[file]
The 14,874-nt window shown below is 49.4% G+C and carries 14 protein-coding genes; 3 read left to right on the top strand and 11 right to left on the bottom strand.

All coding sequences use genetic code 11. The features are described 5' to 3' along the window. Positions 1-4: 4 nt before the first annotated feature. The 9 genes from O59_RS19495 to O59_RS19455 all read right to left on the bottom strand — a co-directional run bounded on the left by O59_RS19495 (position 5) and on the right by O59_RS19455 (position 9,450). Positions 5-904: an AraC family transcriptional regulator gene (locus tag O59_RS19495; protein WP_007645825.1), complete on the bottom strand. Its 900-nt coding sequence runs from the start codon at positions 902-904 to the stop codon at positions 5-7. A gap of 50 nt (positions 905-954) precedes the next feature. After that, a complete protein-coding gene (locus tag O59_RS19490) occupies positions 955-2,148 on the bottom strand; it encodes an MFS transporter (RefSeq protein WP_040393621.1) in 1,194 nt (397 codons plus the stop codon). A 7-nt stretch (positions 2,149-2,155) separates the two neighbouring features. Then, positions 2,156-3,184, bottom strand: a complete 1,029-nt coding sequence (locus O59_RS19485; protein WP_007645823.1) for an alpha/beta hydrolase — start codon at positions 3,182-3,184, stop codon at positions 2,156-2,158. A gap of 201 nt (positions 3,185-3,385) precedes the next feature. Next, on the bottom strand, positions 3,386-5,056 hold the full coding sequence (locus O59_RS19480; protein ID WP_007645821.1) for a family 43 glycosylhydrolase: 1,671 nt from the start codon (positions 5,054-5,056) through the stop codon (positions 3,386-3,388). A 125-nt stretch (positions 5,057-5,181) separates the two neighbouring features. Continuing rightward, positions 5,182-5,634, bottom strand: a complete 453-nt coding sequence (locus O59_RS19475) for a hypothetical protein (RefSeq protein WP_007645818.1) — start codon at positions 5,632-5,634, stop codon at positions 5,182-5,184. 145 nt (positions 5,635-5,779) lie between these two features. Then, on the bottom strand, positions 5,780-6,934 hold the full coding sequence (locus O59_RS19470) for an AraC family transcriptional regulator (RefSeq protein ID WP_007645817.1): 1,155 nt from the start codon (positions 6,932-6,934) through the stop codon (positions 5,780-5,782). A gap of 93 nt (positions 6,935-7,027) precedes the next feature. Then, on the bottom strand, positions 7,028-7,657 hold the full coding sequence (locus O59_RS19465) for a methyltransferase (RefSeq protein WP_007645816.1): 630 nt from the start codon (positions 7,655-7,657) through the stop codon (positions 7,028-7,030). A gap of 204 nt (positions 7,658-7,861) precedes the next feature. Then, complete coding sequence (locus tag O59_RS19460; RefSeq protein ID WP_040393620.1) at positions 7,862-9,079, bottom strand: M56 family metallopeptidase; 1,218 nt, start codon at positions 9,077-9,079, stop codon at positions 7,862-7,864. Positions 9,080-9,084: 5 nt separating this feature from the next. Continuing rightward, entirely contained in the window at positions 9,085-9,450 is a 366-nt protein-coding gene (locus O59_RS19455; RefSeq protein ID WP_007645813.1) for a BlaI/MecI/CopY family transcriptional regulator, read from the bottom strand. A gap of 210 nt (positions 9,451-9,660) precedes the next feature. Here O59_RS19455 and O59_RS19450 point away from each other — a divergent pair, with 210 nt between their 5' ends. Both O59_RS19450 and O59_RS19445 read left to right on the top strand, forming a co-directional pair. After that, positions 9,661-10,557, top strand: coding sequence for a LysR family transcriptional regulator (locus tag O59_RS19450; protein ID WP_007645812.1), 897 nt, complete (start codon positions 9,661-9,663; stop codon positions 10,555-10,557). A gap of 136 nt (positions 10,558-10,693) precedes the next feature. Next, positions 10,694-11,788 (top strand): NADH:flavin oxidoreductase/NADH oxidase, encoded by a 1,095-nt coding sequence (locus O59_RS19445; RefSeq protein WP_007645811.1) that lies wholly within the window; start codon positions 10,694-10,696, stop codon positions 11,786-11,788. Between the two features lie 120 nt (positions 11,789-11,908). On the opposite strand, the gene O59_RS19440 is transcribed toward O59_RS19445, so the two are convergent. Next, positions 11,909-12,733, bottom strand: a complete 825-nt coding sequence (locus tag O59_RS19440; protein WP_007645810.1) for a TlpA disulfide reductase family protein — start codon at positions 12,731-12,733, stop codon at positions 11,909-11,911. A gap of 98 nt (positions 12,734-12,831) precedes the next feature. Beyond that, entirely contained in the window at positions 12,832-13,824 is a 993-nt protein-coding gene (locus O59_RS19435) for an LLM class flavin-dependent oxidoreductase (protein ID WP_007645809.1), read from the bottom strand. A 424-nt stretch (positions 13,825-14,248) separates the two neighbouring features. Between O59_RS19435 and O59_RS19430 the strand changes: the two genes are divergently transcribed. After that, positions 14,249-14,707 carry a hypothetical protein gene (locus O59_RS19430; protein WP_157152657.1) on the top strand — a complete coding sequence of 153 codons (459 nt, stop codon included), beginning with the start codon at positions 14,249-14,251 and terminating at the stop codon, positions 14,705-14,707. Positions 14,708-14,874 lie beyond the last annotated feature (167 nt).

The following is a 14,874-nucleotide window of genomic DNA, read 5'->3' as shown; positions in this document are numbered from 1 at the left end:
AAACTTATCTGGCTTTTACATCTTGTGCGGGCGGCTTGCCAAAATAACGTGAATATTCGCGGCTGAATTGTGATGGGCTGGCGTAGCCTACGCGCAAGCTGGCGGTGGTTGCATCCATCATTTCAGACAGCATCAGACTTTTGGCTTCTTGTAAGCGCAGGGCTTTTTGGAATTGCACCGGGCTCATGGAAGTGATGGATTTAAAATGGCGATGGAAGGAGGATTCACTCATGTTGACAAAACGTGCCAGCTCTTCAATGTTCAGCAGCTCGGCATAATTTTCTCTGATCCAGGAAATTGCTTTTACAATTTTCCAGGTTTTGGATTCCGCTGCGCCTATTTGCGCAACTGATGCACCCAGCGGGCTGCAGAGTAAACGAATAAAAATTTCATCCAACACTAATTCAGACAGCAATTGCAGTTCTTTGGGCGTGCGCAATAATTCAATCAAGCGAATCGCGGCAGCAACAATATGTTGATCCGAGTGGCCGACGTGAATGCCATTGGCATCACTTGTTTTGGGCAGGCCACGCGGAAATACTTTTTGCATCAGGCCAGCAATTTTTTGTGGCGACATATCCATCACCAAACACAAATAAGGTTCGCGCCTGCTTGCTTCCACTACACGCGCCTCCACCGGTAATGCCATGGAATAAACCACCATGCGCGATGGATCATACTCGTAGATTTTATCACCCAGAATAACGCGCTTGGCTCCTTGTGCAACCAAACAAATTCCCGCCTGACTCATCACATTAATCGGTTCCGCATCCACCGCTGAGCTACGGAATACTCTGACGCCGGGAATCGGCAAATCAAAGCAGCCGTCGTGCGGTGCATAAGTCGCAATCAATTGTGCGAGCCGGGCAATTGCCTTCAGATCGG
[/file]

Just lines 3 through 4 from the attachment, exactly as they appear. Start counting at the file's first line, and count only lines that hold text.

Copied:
The following is a 14,874-nucleotide window of genomic DNA, read 5'->3' as shown; positions in this document are numbered from 1 at the left end:
AAACTTATCTGGCTTTTACATCTTGTGCGGGCGGCTTGCCAAAATAACGTGAATATTCGCGGCTGAATTGTGATGGGCTGGCGTAGCCTACGCGCAAGCTGGCGGTGGTTGCATCCATCATTTCAGACAGCATCAGACTTTTGGCTTCTTGTAAGCGCAGGGCTTTTTGGAATTGCACCGGGCTCATGGAAGTGATGGATTTAAAATGGCGATGGAAGGAGGATTCACTCATGTTGACAAAACGTGCCAGCTCTTCAATGTTCAGCAGCTCGGCATAATTTTCTCTGATCCAGGAAATTGCTTTTACAATTTTCCAGGTTTTGGATTCCGCTGCGCCTATTTGCGCAACTGATGCACCCAGCGGGCTGCAGAGTAAACGAATAAAAATTTCATCCAACACTAATTCAGACAGCAATTGCAGTTCTTTGGGCGTGCGCAATAATTCAATCAAGCGAATCGCGGCAGCAACAATATGTTGATCCGAGTGGCCGACGTGAATGCCATTGGCATCACTTGTTTTGGGCAGGCCACGCGGAAATACTTTTTGCATCAGGCCAGCAATTTTTTGTGGCGACATATCCATCACCAAACACAAATAAGGTTCGCGCCTGCTTGCTTCCACTACACGCGCCTCCACCGGTAATGCCATGGAATAAACCACCATGCGCGATGGATCATACTCGTAGATTTTATCACCCAGAATAACGCGCTTGGCTCCTTGTGCAACCAAACAAATTCCCGCCTGACTCATCACATTAATCGGTTCCGCATCCACCGCTGAGCTACGGAATACTCTGACGCCGGGAATCGGCAAATCAAAGCAGCCGTCGTGCGGTGCATAAGTCGCAATCAATTGTGCGAGCCGGGCAATTGCCTTCAGATCGG